Vladimir Nabokov Quote

Remembrance, like Rembrandt, is dark but festive.

Vladimir Nabokov

Remembrance, like Rembrandt, is dark but festive.

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About Vladimir Nabokov

Vladimir Vladimirovich Nabokov (Russian: Владимир Владимирович Набоков [vlɐˈdʲimʲɪr vlɐˈdʲimʲɪrəvʲɪtɕ nɐˈbokəf] (listen); 22 April [O.S. 10 April] 1899 – 2 July 1977), also known by the pen name Vladimir Sirin (Владимир Сирин), was a Russian-American novelist, poet, translator, and entomologist. Born in Russia, he wrote his first nine novels in Russian (1926–1938) while living in Berlin, where he met his wife. He achieved international acclaim and prominence after moving to the United States and beginning to write in English. Nabokov became an American citizen in 1945 and lived mostly on the East Coast before he returned to Europe in 1961, settling in Montreux, Switzerland.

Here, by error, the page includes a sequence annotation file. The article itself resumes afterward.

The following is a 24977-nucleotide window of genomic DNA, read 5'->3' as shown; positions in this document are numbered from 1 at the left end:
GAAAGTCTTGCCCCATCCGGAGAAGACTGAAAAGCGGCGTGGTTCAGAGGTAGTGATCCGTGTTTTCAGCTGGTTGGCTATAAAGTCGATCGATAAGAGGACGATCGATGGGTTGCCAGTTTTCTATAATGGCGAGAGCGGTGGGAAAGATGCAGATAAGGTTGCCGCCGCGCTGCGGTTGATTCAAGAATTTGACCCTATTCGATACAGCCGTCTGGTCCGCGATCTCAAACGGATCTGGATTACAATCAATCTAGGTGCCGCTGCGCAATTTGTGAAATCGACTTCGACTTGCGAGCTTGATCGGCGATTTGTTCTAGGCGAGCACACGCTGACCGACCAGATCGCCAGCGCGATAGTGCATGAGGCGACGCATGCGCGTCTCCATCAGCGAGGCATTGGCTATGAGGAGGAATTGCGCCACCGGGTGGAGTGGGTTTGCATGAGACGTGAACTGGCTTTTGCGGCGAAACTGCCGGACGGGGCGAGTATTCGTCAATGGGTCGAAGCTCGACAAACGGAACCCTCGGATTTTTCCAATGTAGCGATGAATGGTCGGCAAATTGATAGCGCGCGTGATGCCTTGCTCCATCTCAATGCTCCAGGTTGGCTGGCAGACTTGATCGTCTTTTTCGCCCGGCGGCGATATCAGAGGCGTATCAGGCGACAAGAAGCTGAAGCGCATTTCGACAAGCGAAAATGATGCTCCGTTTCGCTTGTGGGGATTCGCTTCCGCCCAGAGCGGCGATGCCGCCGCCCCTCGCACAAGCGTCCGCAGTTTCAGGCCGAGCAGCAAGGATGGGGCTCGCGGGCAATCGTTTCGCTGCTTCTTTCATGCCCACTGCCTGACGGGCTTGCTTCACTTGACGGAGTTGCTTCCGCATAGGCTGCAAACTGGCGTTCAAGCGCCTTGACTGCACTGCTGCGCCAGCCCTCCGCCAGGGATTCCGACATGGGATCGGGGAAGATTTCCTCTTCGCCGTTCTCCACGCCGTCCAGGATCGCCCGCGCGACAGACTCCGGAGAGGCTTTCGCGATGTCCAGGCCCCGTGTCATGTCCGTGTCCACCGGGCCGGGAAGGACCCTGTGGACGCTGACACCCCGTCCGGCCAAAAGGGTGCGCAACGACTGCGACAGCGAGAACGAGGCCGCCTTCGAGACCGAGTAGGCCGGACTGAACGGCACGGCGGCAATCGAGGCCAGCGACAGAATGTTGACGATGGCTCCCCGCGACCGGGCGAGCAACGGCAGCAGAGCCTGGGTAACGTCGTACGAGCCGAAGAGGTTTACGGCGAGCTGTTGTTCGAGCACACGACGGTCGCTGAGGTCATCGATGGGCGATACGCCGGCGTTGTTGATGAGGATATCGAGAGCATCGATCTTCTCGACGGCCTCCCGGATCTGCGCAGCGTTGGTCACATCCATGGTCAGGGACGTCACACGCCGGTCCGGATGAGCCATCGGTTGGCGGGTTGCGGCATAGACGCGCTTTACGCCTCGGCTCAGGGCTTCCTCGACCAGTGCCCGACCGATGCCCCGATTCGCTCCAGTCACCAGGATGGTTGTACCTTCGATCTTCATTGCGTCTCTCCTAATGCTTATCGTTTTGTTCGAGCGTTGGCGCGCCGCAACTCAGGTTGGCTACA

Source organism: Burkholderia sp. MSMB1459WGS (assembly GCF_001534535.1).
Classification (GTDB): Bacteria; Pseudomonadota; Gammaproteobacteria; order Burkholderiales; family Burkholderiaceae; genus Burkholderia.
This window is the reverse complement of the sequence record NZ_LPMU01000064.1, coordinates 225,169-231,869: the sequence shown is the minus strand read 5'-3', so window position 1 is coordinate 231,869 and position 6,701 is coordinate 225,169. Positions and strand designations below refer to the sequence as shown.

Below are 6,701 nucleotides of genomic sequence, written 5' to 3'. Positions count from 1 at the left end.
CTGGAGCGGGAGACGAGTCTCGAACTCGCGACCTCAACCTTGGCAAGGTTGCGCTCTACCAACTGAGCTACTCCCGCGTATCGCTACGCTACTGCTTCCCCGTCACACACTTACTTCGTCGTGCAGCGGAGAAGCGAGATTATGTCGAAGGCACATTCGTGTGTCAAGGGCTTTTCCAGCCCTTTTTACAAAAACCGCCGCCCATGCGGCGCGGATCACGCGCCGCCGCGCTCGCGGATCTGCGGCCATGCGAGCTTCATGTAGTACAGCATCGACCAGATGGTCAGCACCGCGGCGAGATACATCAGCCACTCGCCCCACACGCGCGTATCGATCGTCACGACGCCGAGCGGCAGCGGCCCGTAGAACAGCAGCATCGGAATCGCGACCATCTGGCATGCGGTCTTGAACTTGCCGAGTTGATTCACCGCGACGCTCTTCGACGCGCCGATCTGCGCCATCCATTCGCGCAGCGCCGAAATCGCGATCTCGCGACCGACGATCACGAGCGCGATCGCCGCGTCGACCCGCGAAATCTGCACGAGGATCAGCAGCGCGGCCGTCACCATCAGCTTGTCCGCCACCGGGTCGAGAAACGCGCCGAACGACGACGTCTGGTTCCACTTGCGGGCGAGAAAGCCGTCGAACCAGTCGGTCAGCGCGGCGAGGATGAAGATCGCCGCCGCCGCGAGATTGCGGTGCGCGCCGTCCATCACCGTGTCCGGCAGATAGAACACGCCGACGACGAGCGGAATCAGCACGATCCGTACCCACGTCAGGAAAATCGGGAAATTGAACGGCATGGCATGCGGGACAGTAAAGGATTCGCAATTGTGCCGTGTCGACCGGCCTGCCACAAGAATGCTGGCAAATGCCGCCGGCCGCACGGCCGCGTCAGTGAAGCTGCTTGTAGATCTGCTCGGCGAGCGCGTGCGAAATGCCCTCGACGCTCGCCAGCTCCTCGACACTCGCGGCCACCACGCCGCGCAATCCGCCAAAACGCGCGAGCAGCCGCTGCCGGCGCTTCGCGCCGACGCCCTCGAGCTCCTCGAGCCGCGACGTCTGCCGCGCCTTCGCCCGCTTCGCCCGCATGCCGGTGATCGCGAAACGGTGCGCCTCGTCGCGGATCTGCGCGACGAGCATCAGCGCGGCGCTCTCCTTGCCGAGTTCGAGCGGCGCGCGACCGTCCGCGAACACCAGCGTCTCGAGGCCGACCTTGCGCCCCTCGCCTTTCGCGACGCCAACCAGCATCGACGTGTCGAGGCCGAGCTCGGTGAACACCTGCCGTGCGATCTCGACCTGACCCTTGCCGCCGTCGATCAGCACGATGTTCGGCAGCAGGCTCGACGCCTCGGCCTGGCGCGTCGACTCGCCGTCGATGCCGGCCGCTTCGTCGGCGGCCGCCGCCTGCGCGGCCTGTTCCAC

From 1948 to 1959, Nabokov was Professor of Russian Literature at Cornell University.Nabokov's 1955 novel Lolita ranked fourth on Modern Library's list of the 100 Best Novels in 2007; Pale Fire (1962) was 53rd on the same list. Nabokov's memoir, Speak, Memory (1951), has been considered among the greatest nonfiction of the 20th century, placing eighth spot on publisher Random House's list. Nabokov was a seven-time finalist for the National Book Award for Fiction.
Nabokov was also an expert lepidopterist and composer of chess problems.